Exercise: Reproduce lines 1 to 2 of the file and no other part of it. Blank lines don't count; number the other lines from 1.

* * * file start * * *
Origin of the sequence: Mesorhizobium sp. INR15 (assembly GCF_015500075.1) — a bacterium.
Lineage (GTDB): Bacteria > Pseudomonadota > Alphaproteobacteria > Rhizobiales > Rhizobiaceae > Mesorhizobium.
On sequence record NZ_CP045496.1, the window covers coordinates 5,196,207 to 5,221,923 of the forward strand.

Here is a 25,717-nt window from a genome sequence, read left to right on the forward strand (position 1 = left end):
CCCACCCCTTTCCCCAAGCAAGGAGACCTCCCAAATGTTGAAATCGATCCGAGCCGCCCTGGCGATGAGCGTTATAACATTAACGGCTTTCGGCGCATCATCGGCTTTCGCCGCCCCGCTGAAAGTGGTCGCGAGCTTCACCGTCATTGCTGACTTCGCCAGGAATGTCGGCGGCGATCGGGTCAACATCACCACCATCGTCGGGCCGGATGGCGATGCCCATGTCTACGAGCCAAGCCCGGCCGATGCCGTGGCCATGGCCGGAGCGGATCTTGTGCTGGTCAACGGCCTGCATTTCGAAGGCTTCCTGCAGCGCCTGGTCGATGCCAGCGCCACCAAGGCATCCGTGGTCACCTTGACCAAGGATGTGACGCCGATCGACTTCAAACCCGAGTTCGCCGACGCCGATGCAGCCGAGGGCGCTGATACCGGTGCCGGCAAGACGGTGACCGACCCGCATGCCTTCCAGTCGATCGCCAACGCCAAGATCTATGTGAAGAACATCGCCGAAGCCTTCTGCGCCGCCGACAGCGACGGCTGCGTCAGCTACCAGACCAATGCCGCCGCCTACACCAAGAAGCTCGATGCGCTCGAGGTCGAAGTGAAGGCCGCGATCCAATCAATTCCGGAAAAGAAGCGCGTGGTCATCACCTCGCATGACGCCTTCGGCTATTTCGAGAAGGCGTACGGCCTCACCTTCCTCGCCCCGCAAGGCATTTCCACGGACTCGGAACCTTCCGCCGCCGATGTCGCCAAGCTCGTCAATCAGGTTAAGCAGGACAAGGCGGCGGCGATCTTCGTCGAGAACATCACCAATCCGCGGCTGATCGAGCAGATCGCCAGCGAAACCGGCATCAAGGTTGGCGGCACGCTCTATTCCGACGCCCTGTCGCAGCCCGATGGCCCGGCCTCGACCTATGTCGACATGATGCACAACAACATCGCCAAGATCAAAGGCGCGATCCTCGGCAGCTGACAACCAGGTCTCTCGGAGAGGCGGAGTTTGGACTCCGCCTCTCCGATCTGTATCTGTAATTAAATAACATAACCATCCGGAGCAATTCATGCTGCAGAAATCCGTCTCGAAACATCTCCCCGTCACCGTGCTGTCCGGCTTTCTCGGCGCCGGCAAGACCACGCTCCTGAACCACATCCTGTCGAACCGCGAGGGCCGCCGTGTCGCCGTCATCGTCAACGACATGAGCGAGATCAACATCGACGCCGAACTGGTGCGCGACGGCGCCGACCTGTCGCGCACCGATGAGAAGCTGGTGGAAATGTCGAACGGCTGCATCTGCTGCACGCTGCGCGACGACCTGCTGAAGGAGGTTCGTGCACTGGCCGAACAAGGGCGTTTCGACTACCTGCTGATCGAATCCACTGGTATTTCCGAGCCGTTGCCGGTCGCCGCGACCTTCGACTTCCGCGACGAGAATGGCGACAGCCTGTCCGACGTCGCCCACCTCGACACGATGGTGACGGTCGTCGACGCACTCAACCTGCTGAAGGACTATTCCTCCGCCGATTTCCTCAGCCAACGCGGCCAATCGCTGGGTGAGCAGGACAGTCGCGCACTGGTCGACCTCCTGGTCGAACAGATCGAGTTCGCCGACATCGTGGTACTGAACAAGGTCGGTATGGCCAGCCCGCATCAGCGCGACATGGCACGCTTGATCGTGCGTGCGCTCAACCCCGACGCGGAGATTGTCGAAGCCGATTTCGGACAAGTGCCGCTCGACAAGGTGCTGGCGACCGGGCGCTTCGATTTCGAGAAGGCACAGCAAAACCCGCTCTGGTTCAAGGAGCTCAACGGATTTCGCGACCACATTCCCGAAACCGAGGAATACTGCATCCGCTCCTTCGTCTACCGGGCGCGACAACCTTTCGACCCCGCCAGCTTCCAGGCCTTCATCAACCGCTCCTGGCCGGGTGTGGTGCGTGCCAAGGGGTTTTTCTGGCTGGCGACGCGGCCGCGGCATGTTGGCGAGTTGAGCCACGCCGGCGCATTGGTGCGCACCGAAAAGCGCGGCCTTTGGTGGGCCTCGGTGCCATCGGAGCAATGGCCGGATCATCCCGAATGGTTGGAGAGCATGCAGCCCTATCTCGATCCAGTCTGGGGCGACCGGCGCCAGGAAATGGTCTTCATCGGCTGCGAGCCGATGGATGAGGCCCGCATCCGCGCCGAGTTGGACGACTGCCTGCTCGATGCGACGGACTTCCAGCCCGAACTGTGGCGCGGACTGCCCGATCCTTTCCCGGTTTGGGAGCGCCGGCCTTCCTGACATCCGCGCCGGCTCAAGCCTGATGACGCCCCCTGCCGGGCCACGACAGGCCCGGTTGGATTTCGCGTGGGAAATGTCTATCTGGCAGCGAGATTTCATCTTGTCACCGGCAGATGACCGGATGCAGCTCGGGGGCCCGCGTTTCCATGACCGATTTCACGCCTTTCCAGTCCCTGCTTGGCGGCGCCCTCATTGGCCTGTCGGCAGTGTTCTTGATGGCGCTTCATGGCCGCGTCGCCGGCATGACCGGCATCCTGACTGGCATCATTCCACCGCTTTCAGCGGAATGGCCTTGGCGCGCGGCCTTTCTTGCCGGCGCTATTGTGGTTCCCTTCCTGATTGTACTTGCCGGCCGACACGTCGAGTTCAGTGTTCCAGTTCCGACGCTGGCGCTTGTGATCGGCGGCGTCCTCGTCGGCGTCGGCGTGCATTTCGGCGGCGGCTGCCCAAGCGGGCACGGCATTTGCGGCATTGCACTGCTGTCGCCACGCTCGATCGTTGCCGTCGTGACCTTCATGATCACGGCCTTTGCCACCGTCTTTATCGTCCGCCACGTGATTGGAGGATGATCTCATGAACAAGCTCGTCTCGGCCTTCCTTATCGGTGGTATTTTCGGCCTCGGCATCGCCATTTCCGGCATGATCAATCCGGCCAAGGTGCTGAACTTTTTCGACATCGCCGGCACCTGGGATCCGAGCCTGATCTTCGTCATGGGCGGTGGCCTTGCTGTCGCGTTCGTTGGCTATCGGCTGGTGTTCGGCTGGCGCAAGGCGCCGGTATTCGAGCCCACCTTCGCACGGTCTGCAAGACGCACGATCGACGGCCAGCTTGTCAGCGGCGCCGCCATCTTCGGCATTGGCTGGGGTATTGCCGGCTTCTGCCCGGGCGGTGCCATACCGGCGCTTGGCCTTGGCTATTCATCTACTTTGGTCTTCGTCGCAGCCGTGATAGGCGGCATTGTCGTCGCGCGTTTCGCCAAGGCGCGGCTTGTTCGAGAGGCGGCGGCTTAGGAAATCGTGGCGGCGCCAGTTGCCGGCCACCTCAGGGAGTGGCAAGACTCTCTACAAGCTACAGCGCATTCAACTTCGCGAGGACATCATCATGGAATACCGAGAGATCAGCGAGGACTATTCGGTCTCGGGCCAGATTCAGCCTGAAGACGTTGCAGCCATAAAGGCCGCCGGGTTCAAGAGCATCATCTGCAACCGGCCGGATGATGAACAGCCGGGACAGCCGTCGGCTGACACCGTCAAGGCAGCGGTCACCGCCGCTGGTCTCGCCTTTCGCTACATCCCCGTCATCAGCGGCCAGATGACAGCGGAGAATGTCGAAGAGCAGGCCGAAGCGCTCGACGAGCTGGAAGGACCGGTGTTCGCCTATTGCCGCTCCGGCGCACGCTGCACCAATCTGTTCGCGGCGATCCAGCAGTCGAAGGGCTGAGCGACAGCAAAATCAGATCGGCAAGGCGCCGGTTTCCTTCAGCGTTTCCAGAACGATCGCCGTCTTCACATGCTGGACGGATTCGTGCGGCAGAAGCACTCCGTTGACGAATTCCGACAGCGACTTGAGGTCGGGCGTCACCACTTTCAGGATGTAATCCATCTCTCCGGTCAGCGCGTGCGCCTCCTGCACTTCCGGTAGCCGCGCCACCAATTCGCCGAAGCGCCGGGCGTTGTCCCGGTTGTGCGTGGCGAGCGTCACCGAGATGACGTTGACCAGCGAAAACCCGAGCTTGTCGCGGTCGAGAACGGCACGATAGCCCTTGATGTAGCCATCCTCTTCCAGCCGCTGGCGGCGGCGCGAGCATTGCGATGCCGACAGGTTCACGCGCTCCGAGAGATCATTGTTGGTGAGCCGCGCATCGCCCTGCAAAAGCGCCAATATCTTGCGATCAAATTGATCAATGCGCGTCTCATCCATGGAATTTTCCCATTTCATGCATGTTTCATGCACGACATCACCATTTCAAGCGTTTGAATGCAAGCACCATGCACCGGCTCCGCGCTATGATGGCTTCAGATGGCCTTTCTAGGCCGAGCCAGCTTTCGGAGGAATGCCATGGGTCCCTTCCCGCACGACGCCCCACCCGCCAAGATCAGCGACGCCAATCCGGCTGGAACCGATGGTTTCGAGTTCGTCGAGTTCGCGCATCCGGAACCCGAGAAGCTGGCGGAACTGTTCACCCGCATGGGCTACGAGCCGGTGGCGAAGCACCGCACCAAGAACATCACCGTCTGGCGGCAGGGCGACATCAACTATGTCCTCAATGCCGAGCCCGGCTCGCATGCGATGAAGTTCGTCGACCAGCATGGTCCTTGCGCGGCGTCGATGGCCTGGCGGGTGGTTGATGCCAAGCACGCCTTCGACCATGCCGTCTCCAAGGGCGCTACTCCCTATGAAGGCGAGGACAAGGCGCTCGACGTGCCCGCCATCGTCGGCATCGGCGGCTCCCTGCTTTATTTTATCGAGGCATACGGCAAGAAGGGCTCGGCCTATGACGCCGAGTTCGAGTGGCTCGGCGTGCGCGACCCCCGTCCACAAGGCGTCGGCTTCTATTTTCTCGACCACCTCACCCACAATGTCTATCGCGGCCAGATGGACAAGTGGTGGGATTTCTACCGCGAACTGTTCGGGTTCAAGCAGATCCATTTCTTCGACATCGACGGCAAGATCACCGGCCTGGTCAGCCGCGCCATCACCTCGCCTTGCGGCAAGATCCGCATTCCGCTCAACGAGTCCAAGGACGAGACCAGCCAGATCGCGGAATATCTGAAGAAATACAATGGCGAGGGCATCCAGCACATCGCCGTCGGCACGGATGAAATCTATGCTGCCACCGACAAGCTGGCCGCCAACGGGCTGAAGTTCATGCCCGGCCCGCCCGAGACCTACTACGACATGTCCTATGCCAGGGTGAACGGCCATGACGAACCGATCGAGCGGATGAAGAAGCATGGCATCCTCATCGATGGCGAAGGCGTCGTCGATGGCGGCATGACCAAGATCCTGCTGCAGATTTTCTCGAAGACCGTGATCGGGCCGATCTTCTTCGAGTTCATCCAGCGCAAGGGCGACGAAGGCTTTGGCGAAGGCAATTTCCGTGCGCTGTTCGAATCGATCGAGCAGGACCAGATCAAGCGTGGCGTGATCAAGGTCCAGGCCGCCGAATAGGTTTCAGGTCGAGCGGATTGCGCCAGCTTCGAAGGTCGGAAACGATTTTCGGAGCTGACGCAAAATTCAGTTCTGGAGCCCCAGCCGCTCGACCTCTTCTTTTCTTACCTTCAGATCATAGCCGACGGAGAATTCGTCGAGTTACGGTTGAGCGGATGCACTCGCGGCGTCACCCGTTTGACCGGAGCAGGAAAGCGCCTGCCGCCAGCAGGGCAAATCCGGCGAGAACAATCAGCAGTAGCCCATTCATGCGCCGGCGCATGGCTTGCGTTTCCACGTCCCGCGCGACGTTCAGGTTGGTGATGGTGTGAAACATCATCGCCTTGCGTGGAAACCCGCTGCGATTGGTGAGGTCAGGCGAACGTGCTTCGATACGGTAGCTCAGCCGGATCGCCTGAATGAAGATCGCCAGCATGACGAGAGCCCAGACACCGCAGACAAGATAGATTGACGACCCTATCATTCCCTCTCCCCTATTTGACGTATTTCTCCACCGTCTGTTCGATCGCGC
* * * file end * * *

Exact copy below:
Origin of the sequence: Mesorhizobium sp. INR15 (assembly GCF_015500075.1) — a bacterium.
Lineage (GTDB): Bacteria > Pseudomonadota > Alphaproteobacteria > Rhizobiales > Rhizobiaceae > Mesorhizobium.